Researchers from University of California, Davis, Northern Arizona University and Trinity College in Dublin, Ireland published research, which claims that the global warming process is making rice agriculture produce more greenhouse gases (GHG), in the Oct.22, 2012 edition of journal Nature Climate Change.
With more and more carbon dioxide being emitted into the atmosphere with rising global temperatures, global warming becomes a serious environmental problem. However, researchers recently found out something worse. They claimed that rice will emit more methane, another GHG, into the atmosphere if the concentration of carbon dioxide and the global average temperature keep increasing. In other words, Global Warming’s effects make rice paddies emit more methane, and the newly produced methane will aggravate Global Warming. Scientists refer to this process as a loop of positive feedback. Once the positive feedback effect gets to a relatively high level, it will be extremely difficult to stop or decelerate global warming.
Moreover, although rice is not the most popular staple in U.S., it is indispensable for people in Asia, Africa and South America. Since those areas are heavily populated, rice becomes the second-most consumed food in the world. In addition, although people always connect methane emission with livestock, in fact, rice paddies are the number one manmade source of methane. Moreover, compared to carbon dioxide, methane is a much stronger GHG. Therefore, the extra methane produced by rice may bring significant negative effects on climate change. Thus, Kees Jan van Groenigen, the co-author of the study, referred to rice agriculture as less “climate-friendly.” However, this less “climate-friendly” staple may still need to play an important role to “ensure a secure global food supply” in this population explosion era for a long time, according to Professor Bruce Hungate from Northern Arizona University.
When the research team finished collecting data from over sixty rice paddies, the researchers used a statistical method named meta-regression analysis to explore the correlation among the concentration of carbon dioxide, temperature and the GHG intensity of those rice paddies, which refers to the yield-scaled emission. Increased atmospheric concentration of carbon dioxide can lead to a 31.4 percent increase of rice’s GHG intensity. Also, the GHG intensity of rice will increase by 11 percent if the temperature increases by 1 °C. Although the increasing temperature is relatively less influential to rice’s GHG intensity compared to the increasing concentration of atmospheric carbon dioxide, Chris van Kessel, the co-author of the study, still believes that with the two factors co-effecting, the amount of methane produced by one kilogram may double by the end of this century.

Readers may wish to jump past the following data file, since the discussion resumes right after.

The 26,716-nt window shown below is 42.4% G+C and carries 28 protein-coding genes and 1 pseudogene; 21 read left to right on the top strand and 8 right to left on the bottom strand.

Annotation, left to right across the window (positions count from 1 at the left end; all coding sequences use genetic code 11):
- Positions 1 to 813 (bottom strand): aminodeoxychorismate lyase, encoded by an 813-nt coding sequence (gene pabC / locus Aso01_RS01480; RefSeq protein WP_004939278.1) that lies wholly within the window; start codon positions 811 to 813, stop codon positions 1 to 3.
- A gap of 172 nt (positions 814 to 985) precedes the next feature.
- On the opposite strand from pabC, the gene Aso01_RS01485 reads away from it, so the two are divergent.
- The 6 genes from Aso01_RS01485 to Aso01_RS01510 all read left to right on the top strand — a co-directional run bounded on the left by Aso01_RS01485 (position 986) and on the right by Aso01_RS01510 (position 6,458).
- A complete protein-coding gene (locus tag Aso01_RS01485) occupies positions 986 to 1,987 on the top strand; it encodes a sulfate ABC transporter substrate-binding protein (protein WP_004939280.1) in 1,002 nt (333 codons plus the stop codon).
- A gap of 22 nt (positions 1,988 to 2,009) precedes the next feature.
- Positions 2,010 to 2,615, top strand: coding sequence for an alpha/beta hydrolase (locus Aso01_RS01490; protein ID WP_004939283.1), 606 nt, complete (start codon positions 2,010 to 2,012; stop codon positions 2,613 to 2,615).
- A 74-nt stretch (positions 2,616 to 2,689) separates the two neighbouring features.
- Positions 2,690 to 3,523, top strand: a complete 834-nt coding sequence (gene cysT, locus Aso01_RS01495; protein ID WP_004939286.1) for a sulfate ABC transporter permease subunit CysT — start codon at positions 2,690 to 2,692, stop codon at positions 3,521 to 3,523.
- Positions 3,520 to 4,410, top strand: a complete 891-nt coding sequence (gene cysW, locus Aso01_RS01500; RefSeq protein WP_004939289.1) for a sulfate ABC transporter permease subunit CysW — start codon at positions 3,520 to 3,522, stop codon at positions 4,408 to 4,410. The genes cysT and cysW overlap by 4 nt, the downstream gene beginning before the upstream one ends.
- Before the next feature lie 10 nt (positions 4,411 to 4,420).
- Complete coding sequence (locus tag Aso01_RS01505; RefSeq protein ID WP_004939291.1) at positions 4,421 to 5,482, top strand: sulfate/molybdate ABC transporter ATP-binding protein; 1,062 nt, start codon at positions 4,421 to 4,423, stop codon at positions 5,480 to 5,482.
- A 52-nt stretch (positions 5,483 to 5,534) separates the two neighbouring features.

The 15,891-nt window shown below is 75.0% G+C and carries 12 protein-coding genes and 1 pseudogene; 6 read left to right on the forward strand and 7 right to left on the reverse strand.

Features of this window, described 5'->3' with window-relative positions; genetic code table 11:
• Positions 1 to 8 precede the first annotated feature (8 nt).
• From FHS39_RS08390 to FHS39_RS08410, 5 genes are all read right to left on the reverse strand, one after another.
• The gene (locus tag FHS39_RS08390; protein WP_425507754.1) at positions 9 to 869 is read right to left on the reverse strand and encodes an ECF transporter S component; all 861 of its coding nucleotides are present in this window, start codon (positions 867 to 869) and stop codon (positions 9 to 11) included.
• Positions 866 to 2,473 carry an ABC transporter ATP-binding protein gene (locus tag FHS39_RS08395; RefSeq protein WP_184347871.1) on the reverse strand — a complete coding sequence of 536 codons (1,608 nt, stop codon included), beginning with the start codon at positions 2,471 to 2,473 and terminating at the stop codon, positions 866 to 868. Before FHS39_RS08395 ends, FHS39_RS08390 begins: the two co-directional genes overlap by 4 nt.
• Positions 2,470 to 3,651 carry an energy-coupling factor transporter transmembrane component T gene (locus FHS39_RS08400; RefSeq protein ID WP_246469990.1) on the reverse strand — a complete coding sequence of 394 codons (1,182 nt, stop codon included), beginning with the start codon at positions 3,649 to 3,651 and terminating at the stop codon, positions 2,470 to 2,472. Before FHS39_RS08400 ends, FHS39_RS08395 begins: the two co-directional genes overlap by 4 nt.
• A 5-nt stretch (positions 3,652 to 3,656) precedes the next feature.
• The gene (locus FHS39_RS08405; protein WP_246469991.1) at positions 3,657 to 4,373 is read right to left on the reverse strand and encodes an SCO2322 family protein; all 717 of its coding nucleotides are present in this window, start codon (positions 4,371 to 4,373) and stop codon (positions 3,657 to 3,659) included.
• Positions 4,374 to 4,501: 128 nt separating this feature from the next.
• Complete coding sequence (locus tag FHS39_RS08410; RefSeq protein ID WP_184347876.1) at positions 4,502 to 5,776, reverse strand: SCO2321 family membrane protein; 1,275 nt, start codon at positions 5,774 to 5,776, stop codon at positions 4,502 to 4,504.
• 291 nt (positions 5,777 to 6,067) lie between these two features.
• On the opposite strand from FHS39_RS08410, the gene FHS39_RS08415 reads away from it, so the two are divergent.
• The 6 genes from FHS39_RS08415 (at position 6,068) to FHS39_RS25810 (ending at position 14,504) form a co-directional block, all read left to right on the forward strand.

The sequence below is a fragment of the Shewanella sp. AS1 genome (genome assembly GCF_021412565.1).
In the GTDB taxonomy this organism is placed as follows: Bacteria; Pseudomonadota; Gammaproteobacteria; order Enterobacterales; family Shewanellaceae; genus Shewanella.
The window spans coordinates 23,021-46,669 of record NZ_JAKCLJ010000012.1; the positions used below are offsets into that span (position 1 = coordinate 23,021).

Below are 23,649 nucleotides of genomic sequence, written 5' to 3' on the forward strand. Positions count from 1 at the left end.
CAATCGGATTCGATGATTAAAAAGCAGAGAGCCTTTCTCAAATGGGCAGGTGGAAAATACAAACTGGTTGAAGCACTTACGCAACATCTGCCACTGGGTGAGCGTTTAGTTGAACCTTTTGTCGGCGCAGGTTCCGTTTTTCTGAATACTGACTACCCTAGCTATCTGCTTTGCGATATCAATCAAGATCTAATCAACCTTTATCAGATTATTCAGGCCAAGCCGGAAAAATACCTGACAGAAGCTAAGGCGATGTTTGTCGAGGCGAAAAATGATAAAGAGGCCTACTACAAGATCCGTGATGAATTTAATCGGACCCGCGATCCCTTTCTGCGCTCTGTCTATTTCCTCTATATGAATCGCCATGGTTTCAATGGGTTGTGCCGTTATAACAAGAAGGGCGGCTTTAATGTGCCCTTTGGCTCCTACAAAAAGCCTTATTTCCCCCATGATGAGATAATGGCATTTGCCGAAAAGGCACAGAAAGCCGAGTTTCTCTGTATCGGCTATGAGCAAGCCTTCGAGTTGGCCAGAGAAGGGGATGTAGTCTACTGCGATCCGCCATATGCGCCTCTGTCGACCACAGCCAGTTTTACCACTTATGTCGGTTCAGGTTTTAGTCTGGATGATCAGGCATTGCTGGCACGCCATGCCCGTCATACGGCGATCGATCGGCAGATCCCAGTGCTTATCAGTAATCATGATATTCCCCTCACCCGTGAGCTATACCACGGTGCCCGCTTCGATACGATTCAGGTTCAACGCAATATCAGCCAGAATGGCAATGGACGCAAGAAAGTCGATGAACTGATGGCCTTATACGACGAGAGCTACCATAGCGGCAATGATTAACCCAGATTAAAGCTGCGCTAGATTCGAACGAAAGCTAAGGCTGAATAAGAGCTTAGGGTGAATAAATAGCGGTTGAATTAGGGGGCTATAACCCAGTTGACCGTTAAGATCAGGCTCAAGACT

Although the current result of the study seems to be disappointing, the researchers pointed out that several methods could reduce the negative effects. For example, rearranging sowing date and using alternative fertilizers may help to decrease the emission of methane.
The researchers provided solid evidence that increased atmospheric carbon dioxide and increased temperatures can increase rice paddy’s emission of methane, and then intensify the current global warming situation. This result shows that Global Warming is not far away from people’s daily life. And more importantly, most of the potential factors of global warming, in this case rice agriculture, are reacting in undetectable ways. Although it is hard for everyone to accept the fact that his or her daily diet is connected with global warming process, people have to focus on the ecosystem more and avoid damaging it. Researchers in this case did bring some potential ways to reduce methane emission of rice. However, compared to these methods, which are like treating the symptom, it is more important to make people recognize the significant hazards of global warming and then encourage people to make efficient actions to reduce these hazards.
Source: “Rice and Global Warming” Andy Soos, Environmental News Network, Oct. 24, 2012
“Rice Found to Accelerate Global Warming” Kat Kerlin, University of California News Pages, Oct. 22, 2012
Student Researcher: Weiqing Zhang & Parker Schwartz
Faculty Instructor: Prof. Kevin Howley
Evaluator: Prof. Jeanette Pope, Geoscience Department